“While he dithers and delays, people right across the country lose their jobs,” she will say.
Warning that the chancellor is making the same mistake again by allowing the clock to run down on schemes which are due to expire at the end of March, she will call on Mr Sunak to:
* Keep furlough so long as health restrictions remain and demand is low;
* Maintain business rates relief and the reduced rate of VAT for at least six months to September;
* Provide clarity on the future of support for the self-employed; and
* Extend the £500 self-isolation payment to those without a sick pay scheme at work.
Ms Dodds and Labour leader Sir Keir Starmer are coming under attack from the party’s left for joining Conservative backbenchers in opposing an immediate rise in taxes on big business.
But she dismissed the criticism, insisting that while she was ready to discuss reform of corporation tax in the longer term, her priority was to “protect jobs and businesses right now”.
In her speech at Bloomberg she will say that Wednesday’s Budget should be about “rebuilding the foundations of our economy” with a “responsible plan that puts us on the path to a better, more secure future”.
Plans to allow a 5 per cent rise in council tax, freeze public sector workers’ pay and remove the £20 universal credit boost were “economically illiterate” because they would take money out of people’s pockets just as shops, pubs and restaurants reopen their doors.
“The chancellor’s message to our key workers – our teachers, our police officers, our armed forces personnel – at the end of one of the hardest years in living memory is to say: you deserve a real-term pay cut,” she will say. “That is spectacularly unjust. It’s also economically illiterate.
“From the IMF and the World Bank to the OECD, every major international economic organisation is in agreement: now is not the time for tax rises on struggling businesses or families.”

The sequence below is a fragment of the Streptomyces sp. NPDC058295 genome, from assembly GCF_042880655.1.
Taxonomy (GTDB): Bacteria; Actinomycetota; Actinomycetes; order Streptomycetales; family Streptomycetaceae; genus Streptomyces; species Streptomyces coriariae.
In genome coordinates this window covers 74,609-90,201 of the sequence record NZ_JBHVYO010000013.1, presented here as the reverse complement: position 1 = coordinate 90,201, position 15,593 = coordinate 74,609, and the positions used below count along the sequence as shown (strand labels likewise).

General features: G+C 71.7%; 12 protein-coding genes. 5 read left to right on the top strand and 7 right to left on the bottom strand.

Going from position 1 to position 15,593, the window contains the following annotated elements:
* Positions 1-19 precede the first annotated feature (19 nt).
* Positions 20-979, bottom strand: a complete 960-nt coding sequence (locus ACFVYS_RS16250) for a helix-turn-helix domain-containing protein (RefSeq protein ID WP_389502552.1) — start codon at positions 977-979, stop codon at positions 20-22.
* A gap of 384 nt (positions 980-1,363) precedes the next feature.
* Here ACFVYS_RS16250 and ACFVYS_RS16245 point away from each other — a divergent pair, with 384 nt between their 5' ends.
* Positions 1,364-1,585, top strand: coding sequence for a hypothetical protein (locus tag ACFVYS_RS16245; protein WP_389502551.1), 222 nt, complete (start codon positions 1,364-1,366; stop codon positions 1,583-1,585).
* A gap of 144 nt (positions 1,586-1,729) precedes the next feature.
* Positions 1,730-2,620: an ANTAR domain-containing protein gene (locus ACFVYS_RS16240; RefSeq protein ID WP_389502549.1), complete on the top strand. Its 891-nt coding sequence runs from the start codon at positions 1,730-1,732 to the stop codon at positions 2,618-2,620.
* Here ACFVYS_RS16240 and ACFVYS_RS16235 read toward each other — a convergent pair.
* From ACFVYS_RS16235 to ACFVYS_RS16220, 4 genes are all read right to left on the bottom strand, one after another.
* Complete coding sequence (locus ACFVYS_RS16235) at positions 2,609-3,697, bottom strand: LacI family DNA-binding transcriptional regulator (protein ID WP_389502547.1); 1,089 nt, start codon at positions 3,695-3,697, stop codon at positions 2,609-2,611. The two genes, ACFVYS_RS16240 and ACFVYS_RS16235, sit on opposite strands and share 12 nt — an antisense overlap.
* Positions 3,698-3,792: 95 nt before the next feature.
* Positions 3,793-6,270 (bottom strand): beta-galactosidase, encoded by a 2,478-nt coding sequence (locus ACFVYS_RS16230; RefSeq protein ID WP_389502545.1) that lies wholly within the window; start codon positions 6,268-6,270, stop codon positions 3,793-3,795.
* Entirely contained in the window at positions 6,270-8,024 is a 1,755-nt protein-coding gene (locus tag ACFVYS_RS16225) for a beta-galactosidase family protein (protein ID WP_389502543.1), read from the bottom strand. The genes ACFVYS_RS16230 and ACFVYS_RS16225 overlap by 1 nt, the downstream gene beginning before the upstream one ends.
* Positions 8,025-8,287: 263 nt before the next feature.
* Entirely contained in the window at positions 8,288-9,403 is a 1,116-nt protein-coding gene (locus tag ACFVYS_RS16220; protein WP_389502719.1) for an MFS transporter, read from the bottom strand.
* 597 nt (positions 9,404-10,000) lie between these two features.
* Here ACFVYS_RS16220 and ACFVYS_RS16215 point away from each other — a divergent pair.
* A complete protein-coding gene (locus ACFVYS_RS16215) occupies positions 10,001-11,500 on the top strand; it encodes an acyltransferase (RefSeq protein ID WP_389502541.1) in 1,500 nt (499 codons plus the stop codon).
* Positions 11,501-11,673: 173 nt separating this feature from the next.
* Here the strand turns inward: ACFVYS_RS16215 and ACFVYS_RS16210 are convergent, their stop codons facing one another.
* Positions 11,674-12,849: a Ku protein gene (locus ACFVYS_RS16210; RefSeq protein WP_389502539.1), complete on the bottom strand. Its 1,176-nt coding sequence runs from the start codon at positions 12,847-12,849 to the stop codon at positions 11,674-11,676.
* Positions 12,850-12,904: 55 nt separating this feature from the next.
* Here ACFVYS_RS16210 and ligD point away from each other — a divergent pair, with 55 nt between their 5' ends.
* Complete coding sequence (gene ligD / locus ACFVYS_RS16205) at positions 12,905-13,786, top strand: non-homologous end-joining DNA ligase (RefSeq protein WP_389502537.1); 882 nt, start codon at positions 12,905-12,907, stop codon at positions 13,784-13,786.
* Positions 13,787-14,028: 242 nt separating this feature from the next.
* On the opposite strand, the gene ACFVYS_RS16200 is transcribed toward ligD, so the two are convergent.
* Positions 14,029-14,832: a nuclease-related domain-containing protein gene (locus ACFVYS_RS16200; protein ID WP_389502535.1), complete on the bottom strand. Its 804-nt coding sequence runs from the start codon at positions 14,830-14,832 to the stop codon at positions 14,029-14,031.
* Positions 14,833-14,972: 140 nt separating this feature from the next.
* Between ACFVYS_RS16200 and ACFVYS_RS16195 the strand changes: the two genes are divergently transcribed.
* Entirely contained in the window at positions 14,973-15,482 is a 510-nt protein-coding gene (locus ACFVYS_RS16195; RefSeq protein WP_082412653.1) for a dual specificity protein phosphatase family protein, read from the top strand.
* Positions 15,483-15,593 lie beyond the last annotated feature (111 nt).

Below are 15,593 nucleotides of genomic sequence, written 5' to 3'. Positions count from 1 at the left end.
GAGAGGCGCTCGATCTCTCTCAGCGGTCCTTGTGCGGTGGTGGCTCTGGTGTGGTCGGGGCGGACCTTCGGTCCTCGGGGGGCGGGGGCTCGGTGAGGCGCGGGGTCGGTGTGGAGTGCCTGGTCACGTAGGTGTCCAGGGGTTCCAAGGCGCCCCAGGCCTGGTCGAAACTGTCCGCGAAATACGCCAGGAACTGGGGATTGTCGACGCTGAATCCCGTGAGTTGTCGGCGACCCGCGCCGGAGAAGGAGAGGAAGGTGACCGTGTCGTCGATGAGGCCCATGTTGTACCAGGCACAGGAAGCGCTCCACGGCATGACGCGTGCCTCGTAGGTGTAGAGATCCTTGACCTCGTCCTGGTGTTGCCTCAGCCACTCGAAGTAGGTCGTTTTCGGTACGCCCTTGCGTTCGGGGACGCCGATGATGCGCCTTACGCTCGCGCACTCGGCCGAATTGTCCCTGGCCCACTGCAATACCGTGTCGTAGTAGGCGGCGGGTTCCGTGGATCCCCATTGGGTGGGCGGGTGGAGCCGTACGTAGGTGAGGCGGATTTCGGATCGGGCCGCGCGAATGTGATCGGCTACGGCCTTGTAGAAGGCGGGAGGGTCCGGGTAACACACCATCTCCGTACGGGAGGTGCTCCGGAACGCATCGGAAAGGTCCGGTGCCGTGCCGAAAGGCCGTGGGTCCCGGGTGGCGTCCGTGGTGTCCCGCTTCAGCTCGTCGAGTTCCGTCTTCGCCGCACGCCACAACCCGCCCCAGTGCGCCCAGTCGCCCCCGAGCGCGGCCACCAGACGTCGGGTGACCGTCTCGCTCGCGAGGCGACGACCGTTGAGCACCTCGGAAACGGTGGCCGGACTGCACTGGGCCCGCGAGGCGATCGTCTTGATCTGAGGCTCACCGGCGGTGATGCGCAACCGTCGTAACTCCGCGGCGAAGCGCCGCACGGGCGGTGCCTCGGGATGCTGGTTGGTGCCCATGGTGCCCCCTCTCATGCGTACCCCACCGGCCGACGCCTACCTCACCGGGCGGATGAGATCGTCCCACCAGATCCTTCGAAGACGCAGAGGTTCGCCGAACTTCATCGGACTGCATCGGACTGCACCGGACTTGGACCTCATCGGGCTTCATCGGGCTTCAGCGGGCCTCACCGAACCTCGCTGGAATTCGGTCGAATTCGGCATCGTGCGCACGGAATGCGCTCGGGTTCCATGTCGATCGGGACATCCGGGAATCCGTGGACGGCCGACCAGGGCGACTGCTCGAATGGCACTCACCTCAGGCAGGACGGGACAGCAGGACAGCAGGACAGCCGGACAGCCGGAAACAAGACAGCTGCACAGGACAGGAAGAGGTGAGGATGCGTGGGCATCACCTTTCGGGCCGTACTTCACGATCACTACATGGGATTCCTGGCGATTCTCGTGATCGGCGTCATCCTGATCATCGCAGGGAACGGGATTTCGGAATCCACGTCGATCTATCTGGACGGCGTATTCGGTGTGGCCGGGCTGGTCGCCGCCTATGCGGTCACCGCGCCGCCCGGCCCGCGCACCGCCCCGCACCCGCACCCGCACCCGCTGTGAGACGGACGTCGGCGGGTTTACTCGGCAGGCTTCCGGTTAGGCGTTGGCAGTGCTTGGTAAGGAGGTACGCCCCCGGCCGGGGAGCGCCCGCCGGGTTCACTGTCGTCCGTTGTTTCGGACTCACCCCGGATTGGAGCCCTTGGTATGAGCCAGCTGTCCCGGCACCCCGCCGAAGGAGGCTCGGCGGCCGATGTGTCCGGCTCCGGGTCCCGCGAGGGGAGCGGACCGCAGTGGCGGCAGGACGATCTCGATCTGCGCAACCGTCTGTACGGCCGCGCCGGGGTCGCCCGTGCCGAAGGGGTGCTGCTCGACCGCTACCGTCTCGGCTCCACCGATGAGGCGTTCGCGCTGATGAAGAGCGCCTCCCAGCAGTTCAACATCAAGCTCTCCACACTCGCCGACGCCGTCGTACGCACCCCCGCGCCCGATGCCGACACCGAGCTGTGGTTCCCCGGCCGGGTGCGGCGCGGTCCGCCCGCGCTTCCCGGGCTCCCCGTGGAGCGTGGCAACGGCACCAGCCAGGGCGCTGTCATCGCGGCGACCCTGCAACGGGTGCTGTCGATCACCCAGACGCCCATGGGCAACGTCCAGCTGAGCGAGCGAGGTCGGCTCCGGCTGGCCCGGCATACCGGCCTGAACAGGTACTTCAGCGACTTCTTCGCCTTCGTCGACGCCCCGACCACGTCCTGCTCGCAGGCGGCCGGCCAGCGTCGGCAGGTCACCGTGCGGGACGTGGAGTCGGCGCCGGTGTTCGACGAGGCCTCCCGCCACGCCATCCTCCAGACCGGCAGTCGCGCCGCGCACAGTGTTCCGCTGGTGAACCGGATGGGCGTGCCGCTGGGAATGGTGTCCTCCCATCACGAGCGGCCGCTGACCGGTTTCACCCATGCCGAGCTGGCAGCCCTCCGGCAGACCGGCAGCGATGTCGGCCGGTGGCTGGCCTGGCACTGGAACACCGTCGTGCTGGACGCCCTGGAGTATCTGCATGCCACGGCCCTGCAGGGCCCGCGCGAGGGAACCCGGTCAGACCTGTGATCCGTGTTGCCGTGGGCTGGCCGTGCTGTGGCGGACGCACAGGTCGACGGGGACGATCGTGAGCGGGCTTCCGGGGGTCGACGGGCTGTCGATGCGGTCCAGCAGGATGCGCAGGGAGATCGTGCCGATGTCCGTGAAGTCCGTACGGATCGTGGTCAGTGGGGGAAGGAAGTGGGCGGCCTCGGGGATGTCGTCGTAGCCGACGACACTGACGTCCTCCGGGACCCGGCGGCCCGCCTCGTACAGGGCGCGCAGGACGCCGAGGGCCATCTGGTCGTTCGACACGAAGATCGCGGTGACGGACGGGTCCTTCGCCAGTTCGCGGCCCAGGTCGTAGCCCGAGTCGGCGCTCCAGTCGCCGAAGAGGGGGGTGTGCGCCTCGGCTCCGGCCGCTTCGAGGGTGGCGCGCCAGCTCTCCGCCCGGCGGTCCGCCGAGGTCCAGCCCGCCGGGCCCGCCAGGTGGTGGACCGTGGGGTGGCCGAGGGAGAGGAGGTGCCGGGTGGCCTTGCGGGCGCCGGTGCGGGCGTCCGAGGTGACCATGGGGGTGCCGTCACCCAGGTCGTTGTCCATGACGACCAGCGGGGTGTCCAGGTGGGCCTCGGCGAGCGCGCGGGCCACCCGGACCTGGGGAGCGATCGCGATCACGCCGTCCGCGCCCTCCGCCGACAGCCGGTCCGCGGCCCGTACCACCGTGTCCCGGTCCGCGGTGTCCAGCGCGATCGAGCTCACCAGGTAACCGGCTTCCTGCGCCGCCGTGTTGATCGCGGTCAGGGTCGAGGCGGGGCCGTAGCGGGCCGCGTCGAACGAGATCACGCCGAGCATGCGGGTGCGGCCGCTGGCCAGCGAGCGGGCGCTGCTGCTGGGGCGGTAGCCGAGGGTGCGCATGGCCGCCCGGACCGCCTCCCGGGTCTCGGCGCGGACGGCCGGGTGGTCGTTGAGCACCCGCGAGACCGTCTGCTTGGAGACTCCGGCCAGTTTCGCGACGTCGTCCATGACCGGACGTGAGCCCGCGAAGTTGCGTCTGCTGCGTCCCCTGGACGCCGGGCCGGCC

In a round of media appearances on Sunday, Mr Sunak said his Budget will set out an “honest and fair plan” to start rebalancing the public finances, warning that historically high debt levels leave the UK “exposed” to future interest rate spikes. The Treasury calculates that a one percentage point rise would add £25bn annually to the cost of servicing the national debt, currently running at around 100 per cent of GDP.
He said: “What I want to deliver is support for our economy, now when it needs it, support along that roadmap helping to drive our recovery.
“But also levelling with people and being straight about the challenges we face over time because of the shock coronavirus has caused our public finances and making sure that we’re clear with people about an honest and fair plan to address that. And I think those things are both compatible.”
He made clear that the belt-tightening to pay for the pandemic will stretch years into the future, telling Sky News’s Sophy Ridge on Sunday: “This is going to take time to fix.”
But he said that he “did not recognise” reports that he is looking for £43bn a year in savings and tax hikes.
Ms Dodds accused him of “playing party politics” with the public finances, after reports that he had told Tory MPs he wanted to get tax hikes out of the way now in order to be able to cut them closer to the election expected in 2024.
Mr Sunak also revealed that the Budget will include a £1.65bn “shot in the arm” for the Covid vaccination campaign, as the number of Britons receiving their first jab topped 20 million.